Famous Blue Raincoat
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|"Famous Blue Raincoat"|
|Song by Leonard Cohen from the album Songs of Love and Hate|
|Songs of Love and Hate track listing|
"Famous Blue Raincoat" is a song by Leonard Cohen. It is the sixth track on his third album, Songs of Love and Hate, released in 1971. The song is written in the form of a letter (many of the lines are written in amphibrachs). The lyric tells the story of a love triangle between the speaker, a woman named Jane, and the male addressee, who is identified only briefly as "my brother, my killer."
The lyrics contain references to the German love song "Lili Marlene," to Scientology, and to Clinton Street. Cohen lived on Clinton Street in the Lower East Side of Manhattan in the 1970s when it was a lively Latino area.
In the 1999 book, The Complete Guide to the Music of Leonard Cohen, the authors comment that Cohen's question, "Did you ever go clear?", in the song, is a reference to the Scientology state of "Clear". Cohen was very briefly a member of the Church of Scientology, which he had heard was a "good place to meet women."
In the liner notes to 1975's The Best of Leonard Cohen, which includes the song, he mentions that the famous blue raincoat to which he refers actually belonged to him, and not someone else:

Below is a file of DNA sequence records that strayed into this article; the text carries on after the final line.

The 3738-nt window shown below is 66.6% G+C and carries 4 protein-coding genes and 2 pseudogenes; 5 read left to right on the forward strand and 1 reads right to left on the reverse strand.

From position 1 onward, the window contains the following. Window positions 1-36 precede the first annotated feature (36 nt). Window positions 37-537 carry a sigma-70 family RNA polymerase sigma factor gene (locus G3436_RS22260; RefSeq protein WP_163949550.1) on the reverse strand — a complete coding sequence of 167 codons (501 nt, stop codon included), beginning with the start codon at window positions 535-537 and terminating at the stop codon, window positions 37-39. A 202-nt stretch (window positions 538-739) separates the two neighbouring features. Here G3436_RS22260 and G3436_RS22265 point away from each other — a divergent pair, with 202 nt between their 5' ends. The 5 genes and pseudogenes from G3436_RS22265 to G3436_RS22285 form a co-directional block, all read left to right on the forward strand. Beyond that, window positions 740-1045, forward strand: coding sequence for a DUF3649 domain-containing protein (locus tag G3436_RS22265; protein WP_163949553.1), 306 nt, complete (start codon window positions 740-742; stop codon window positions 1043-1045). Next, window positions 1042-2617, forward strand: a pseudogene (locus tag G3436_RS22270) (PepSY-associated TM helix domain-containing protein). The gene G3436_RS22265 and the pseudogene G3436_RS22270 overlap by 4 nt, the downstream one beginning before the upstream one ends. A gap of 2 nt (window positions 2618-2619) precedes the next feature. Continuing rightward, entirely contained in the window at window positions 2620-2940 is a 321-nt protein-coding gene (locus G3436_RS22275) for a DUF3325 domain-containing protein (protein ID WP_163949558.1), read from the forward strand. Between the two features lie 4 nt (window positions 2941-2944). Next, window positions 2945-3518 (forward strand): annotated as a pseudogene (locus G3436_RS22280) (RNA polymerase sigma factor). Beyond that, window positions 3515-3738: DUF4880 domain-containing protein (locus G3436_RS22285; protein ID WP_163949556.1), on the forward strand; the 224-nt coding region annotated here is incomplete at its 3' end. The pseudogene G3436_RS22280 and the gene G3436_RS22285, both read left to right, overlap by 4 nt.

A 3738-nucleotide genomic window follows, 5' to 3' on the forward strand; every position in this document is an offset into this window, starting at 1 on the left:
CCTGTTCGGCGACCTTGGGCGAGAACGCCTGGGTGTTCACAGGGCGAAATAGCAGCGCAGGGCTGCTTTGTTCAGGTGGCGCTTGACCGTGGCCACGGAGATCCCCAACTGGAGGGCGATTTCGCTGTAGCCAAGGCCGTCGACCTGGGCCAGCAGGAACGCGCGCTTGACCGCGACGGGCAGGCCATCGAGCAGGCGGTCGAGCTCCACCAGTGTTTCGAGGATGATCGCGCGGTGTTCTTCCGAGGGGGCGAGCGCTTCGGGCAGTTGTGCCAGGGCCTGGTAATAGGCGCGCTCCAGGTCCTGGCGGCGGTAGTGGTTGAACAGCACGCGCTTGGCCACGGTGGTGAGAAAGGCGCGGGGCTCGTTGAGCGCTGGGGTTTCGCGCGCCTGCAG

I had a good raincoat then, a Burberry I got in London in 1959. Elizabeth thought I looked like a spider in it. That was probably why she wouldn't go to Greece with me. It hung more heroically when I took out the lining, and achieved glory when the frayed sleeves were repaired with a little leather. Things were clear. I knew how to dress in those days. It was stolen from Marianne's loft in New York sometime during the early seventies. I wasn't wearing it very much toward the end.
Ron Cornelius played guitar on Songs of Love and Hate and was Cohen's band leader for several years. He told Songfacts: "We played that song a lot before it ever went to tape. We knew it was going to be big. We could see what the crowd did—you play the Royal Albert Hall, the crowd goes crazy, and you're really saying something there. If I had to pick a favorite from the album, it would probably be 'Famous Blue Raincoat.'"
"Famous Blue Raincoat" has also been recorded by numerous other artists, notably Tori Amos.
- Famous Blue Raincoat lyrics at Cohen's official website
- Analysis of "Famous Blue Raincoat", by Judith Fitzgerald from Essays on Canadian Writing
- Analysis of "Famous Blue Raincoat" full analysis of the song.